I have written about my life and times in Hyderabad which was a world away from what it is today. Nostalgia apart some things were better and other things not as good as they are today. My reason for writing is twofold. One, to record a time that seems like a dream today, so that people know that it was real. Second, to ask the question, “How can we get the goodness of that time back in our lives and society again?” What was that goodness? Mutual respect, concern and compassion, hospitality, kindness, good manners, no discrimination based on religion, race, or anything else. There was more but this is sufficient for us to try to get back. I hope you will agree that it is worth the effort to create positive change in our society.
Having said that, I hope you will simply enjoy the stories. Every story is true. To paraphrase one of my favorite authors, Louis L’Amour, “If I write about a stream, it is there, and the water is good to drink.” I say, “If I have written about the stream, the stream was there, and the water was good to drink.” I say ‘was’, because things have changed in India and environment protection has sadly not been a priority and many streams have turned into sewers.
I was born in Hyderabad in the house built by my mother’s grandfather, Shamsul Ulama Nawab Aziz Jung Bahadur, called Aziz Bagh. I went to the Hyderabad Public School where I was a boarder from age 6 and got used to living alone and taking care of myself, early. I tasted the love of reading very early in life and have been a voracious reader of almost anything, to my great advantage. I made (still do) friends easily, some of whom were much older and so I had the benefit of great mentors who moulded me, gave me values, and taught me standards which have stood me in good stead all through life. Today, at age 67, I hope they would have been happy to see what they helped to create.
My time in Guyana, taught me cross-cultural understanding and respect in a very real sense, living for five years in a culture and among people with whom the only thing that I had in common was that we were all human. Everything else was different. Race, religion, language, culture, and cuisine were all as far away from what I was born and raised into as Kwakwani is from Hyderabad. Yet, I formed friendships which are alive and well even today, more than forty years later.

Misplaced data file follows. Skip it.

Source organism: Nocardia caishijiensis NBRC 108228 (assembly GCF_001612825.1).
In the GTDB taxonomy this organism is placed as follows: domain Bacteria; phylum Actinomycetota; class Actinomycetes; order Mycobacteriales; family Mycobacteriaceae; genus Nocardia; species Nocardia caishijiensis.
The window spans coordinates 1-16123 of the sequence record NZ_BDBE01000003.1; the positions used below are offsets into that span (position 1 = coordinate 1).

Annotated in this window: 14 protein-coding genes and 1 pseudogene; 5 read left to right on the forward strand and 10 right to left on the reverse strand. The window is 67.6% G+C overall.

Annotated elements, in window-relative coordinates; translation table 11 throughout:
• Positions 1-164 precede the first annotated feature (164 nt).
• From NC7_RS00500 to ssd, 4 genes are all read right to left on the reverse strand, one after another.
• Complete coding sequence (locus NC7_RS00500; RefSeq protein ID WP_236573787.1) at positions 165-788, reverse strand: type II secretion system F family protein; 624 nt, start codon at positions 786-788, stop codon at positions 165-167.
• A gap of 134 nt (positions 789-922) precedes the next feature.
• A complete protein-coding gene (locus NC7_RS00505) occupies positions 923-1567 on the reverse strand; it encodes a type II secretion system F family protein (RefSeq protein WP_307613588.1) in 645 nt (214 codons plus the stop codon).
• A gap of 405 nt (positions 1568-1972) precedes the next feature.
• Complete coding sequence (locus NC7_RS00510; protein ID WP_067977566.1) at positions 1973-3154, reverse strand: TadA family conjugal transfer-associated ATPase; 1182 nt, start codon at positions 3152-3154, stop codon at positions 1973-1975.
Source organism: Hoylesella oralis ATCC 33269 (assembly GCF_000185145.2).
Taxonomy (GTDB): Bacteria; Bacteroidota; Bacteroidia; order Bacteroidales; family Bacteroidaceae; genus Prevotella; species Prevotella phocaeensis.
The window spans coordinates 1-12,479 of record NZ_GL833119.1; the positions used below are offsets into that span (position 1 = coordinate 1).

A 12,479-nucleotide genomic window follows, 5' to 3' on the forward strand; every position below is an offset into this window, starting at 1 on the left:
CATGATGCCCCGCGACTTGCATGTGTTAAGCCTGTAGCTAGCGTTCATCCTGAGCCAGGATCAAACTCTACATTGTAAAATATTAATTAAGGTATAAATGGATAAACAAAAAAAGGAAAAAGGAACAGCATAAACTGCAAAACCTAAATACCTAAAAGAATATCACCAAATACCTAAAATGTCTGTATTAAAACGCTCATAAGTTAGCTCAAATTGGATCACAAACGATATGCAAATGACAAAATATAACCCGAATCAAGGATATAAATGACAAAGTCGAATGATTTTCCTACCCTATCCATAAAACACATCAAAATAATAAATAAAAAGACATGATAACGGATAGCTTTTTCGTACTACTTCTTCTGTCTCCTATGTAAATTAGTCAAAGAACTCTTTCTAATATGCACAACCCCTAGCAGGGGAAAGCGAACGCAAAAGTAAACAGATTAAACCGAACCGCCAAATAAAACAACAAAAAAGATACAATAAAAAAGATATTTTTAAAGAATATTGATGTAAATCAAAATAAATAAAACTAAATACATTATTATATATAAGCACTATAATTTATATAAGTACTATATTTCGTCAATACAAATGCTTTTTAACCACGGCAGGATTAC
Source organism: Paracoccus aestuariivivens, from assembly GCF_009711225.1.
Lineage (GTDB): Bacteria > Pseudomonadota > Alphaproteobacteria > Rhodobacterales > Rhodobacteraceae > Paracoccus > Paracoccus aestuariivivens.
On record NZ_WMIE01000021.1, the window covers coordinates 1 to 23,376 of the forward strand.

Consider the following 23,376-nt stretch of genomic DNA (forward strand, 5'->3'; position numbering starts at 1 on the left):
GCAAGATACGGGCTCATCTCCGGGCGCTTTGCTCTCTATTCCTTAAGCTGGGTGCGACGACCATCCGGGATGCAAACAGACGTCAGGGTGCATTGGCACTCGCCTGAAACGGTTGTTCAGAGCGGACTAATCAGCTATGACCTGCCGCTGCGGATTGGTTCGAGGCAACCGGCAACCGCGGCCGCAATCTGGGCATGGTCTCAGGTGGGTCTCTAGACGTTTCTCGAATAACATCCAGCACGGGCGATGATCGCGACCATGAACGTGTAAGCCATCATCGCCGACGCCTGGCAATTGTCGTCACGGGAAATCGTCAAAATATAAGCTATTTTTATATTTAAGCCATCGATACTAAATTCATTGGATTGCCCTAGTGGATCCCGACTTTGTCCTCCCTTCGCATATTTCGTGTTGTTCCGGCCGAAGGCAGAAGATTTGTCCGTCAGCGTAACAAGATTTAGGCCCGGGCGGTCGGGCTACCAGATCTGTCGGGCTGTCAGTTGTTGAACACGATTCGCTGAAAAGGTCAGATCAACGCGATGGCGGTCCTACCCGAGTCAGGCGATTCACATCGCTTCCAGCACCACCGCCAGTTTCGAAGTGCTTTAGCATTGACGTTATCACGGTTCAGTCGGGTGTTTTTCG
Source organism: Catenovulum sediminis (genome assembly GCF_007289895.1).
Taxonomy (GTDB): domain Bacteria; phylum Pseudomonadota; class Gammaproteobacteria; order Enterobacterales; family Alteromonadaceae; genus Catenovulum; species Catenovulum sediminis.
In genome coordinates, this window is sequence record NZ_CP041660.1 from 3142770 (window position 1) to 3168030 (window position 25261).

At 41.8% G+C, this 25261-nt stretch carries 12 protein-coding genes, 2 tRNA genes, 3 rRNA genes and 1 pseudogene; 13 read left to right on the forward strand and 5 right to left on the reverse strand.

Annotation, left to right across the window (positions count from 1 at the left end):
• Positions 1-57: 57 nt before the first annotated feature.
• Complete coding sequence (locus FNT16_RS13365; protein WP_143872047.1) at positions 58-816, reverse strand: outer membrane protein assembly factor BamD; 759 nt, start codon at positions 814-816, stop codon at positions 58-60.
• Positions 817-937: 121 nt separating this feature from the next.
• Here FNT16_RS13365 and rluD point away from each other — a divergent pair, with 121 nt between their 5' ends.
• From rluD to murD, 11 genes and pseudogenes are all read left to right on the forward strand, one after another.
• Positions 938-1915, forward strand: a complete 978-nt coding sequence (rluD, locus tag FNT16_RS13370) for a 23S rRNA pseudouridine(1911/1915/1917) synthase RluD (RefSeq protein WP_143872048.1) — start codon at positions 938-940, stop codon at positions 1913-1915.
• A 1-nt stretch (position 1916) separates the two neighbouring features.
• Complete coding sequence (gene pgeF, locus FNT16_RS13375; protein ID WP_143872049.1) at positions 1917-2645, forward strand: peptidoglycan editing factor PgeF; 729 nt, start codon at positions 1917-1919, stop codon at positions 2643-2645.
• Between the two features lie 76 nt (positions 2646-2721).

So why this writing?
Well, why not?
After all, it’s my life (another song, eh!). Or as my Malayali friends would say, ‘Simbly!’ However, having said that, I hope it will be a source of enjoyment, some learning, and drawing hearts closer for those who read it.
As they say, ‘The bird doesn’t sing because he has a message. He sings because he has a song.’ This is my song.
My deepest fear is that I will simply die one day
Crying for what might have been
The earth will be free of carrying my burden
And there will be no trace of my passing
What use such a life?
That one lives and one dies
Yet there is nothing to show that either happened!
Nothing was changed
No oppression relieved
No ideas ignited
No lives touched
Just that I had lived
And now I am dead
Chase your dream and know
Dreams want to be caught
To live, the dream must come true
Until then it is only a dream
I walked alone through the desert
I walked alone by the ocean
I walked alone through the forest
I walked alone on the mountain
For I was born to die
But I was not born to die without meaning
I was given the chance to make what meaning I desired
For that is what would define me when I was gone
I ask myself, ‘What did I do?’
What more could I have done?
For in the end it was not about others
It was about me